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Versions: (draft-kivinen-mobike-protocol) 00 01 02 03 04 05 06 07 08 RFC 4555

MOBIKE Working Group                                      P. Eronen, Ed.
Internet-Draft                                                     Nokia
Expires: January 16, 2006                                  July 15, 2005


            IKEv2 Mobility and Multihoming Protocol (MOBIKE)
                   draft-ietf-mobike-protocol-01.txt

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   This Internet-Draft will expire on January 16, 2006.

Copyright Notice

   Copyright (C) The Internet Society (2005).

Abstract

   This document describes the MOBIKE protocol, a mobility and
   multihoming extension to IKEv2.  MOBIKE allows mobile and/or
   multihomed hosts to update the (outer) IP addresses associated with
   IKE and IPsec Security Associations (SAs).  The main scenario for
   MOBIKE is making it possible for a remote access VPN user to move
   from one address to another while keeping the connection with the VPN
   gateway active.





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Table of Contents

   1.  Introduction . . . . . . . . . . . . . . . . . . . . . . . . .  3
     1.1   Motivation . . . . . . . . . . . . . . . . . . . . . . . .  3
     1.2   MOBIKE protocol overview . . . . . . . . . . . . . . . . .  4
     1.3   Terminology and notations  . . . . . . . . . . . . . . . .  5
   2.  MOBIKE protocol exchanges  . . . . . . . . . . . . . . . . . .  6
     2.1   Signaling support for MOBIKE . . . . . . . . . . . . . . .  6
     2.2   Additional addresses . . . . . . . . . . . . . . . . . . .  6
     2.3   Changing addresses in IPsec SAs  . . . . . . . . . . . . .  7
     2.4   Updating additional addresses  . . . . . . . . . . . . . .  9
     2.5   Path testing . . . . . . . . . . . . . . . . . . . . . . . 10
     2.6   Return routability check . . . . . . . . . . . . . . . . . 11
     2.7   NAT prevention . . . . . . . . . . . . . . . . . . . . . . 11
   3.  Payload formats  . . . . . . . . . . . . . . . . . . . . . . . 13
     3.1   MOBIKE_SUPPORTED notification payload  . . . . . . . . . . 13
     3.2   ADDITIONAL_IP4/6_ADDRESS notification payloads . . . . . . 13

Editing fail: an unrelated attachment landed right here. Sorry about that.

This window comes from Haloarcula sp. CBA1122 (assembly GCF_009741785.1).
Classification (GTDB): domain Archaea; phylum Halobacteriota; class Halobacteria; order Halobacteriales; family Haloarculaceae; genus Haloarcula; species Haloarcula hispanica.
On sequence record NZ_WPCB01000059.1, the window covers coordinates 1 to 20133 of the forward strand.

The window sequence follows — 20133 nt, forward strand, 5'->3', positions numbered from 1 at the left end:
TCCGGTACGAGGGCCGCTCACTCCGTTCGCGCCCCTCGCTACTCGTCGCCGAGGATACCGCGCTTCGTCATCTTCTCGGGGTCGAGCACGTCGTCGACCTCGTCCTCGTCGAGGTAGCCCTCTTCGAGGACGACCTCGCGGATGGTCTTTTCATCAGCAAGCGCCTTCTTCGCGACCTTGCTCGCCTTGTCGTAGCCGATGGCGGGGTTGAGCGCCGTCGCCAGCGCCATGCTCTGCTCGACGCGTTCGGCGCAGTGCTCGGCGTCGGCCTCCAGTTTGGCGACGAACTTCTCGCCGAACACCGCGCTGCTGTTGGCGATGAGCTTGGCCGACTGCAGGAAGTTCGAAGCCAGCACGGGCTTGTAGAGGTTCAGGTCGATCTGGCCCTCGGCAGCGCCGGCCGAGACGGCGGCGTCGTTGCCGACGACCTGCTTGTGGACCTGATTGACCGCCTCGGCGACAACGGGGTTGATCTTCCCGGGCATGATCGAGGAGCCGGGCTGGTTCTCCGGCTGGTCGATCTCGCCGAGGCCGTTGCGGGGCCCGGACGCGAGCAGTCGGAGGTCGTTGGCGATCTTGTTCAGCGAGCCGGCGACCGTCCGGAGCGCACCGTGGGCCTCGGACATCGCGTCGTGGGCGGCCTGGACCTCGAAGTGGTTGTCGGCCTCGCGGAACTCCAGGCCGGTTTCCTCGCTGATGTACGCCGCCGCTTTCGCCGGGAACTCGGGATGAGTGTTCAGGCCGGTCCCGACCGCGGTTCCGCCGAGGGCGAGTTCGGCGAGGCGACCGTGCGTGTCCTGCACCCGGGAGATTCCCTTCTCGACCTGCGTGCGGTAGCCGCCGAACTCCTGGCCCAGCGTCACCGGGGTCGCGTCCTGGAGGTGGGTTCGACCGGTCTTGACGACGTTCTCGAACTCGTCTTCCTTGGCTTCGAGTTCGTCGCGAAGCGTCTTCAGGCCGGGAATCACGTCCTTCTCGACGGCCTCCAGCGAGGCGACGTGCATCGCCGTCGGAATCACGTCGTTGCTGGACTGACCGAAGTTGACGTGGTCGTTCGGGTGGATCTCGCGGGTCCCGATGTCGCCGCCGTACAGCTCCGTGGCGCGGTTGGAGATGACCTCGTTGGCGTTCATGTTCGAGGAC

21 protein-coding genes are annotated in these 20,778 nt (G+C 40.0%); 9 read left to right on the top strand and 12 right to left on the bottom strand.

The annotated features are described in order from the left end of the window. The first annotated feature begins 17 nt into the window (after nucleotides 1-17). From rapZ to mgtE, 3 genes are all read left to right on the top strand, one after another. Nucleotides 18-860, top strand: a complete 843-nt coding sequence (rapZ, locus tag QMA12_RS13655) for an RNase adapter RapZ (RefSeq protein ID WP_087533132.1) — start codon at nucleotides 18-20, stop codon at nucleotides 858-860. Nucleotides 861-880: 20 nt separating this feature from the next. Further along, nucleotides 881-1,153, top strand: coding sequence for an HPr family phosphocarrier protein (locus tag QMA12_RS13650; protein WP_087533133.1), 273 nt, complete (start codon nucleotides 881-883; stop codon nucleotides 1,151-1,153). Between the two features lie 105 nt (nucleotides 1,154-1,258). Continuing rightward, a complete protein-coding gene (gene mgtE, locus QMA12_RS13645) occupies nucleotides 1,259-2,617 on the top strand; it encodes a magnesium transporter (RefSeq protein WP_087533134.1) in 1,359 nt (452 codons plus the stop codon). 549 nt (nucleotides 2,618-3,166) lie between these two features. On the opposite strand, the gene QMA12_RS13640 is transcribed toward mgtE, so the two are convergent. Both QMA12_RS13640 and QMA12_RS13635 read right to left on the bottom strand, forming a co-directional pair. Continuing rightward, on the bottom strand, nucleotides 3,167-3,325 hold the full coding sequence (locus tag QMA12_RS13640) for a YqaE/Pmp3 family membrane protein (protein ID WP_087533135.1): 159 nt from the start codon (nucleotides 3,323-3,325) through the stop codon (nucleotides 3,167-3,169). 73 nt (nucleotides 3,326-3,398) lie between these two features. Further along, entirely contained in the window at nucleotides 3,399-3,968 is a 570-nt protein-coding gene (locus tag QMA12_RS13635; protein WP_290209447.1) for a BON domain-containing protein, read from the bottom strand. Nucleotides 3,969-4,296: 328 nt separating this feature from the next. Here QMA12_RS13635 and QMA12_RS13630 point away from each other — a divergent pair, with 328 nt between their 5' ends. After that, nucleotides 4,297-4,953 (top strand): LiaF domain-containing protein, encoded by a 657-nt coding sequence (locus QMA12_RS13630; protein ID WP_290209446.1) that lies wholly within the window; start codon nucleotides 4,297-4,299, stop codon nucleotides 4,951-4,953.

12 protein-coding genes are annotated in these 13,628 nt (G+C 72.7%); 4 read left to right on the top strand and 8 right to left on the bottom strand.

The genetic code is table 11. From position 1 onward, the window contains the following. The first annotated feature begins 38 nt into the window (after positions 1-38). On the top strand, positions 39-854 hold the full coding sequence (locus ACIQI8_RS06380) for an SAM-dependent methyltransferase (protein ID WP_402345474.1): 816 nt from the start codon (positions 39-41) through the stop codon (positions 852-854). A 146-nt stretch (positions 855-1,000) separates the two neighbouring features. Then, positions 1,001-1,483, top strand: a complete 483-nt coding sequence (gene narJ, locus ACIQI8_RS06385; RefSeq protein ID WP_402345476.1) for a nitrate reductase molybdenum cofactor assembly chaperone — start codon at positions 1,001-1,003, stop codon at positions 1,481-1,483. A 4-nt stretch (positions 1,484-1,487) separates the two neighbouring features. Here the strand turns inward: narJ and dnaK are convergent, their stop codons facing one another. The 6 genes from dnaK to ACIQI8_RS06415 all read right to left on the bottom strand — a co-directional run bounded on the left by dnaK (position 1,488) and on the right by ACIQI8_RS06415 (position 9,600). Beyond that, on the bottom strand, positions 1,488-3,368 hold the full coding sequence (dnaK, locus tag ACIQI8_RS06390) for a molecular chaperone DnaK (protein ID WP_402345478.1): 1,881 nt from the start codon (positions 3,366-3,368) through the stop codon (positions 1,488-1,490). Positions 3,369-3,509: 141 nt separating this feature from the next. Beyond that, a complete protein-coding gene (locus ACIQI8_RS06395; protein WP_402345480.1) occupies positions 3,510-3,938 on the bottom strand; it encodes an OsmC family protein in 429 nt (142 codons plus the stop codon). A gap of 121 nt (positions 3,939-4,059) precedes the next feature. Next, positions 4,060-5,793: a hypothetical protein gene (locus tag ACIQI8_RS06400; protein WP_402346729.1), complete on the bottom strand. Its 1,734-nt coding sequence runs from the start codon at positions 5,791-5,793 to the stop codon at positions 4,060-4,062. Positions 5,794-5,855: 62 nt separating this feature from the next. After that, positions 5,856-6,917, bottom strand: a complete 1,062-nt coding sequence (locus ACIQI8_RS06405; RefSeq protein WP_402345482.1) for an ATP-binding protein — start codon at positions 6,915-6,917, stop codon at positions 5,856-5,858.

3.3   UPDATE_SA_ADDRESSES notification payload . . . . . . . . . 13
     3.4   UNACCEPTABLE_ADDRESSES notification payload  . . . . . . . 13
     3.5   COOKIE2 notification payload . . . . . . . . . . . . . . . 14
     3.6   NAT_PREVENTION notification payload  . . . . . . . . . . . 14
     3.7   NAT_PREVENTED notification payload . . . . . . . . . . . . 14
   4.  Security considerations  . . . . . . . . . . . . . . . . . . . 15
   5.  IANA considerations  . . . . . . . . . . . . . . . . . . . . . 18
   6.  Acknowledgements . . . . . . . . . . . . . . . . . . . . . . . 18
   7.  References . . . . . . . . . . . . . . . . . . . . . . . . . . 19
     7.1   Normative references . . . . . . . . . . . . . . . . . . . 19
     7.2   Informative references . . . . . . . . . . . . . . . . . . 19
       Author's Address . . . . . . . . . . . . . . . . . . . . . . . 20
   1.  Changelog  . . . . . . . . . . . . . . . . . . . . . . . . . . 20
       Intellectual Property and Copyright Statements . . . . . . . . 22




















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1.  Introduction

1.1  Motivation

   IKEv2 is used for performing mutual authentication and establishing
   and maintaining IPsec security associations (SAs).  In the current
   specifications, the IPsec and IKE SAs are created implicitly between
   the IP addresses that are used when the IKE_SA is established.  These
   IP addresses are then used as the outer (tunnel header) addresses for
   tunnel mode IPsec packets.  Currently, it is not possible to change
   these addresses after the IKE_SA has been created.

   There are scenarios where these IP addresses might change.  One
   example is mobility: a host changes its point of network attachment,
   and receives a new IP address.  Another example is a multihoming host
   that would like to change to a different interface if, for instance,
   the currently used address stops working for some reason.

   Although the problem can be solved by creating new IKE and IPsec SAs
   when the addresses need to be changed, this may not be optimal for
   several reasons.  In some cases, creating a new IKE_SA may require
   user interaction for authentication (entering a code from a token
   card, for instance).  Creating new SAs often also involves expensive
   calculations and possibly a large number of roundtrips.  Due to these
   reasons, a mechanism for updating the IP addresses of existing IKE
   and IPsec SAs is needed.  The MOBIKE protocol described in this
   document provides such a mechanism.

   The main scenario for MOBIKE is making it possible for a remote
   access VPN user to move from one address to another without re-
   establishing all security associations with the VPN gateway.  For
   instance, a user could start from fixed Ethernet in the office, and
   then disconnect the laptop and move to office wireless LAN.  When
   leaving the office the laptop could start using GPRS, and switch to a
   different wireless LAN when the user arrives home.  MOBIKE updates
   only the outer (tunnel header) addresses of IPsec SAs, and the
   addresses and others traffic selectors used inside the tunnel stay
   unchanged.  Thus, mobility can be (mostly) invisible to applications
   and their connections using the VPN.

   MOBIKE also supports more complex scenarios where the VPN gateway
   also has several network interfaces: these interfaces could be
   connected to different networks or ISPs, they may have may be a mix
   of IPv4 and IPv6 addresses, and the addresses may change over time.
   Furthermore, both parties could be VPN gateways relaying traffic for
   other parties.





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1.2  MOBIKE protocol overview

   Since MOBIKE allows both parties to have several addresses, this
   leads us to an important question: there are up to N*M pairs of IP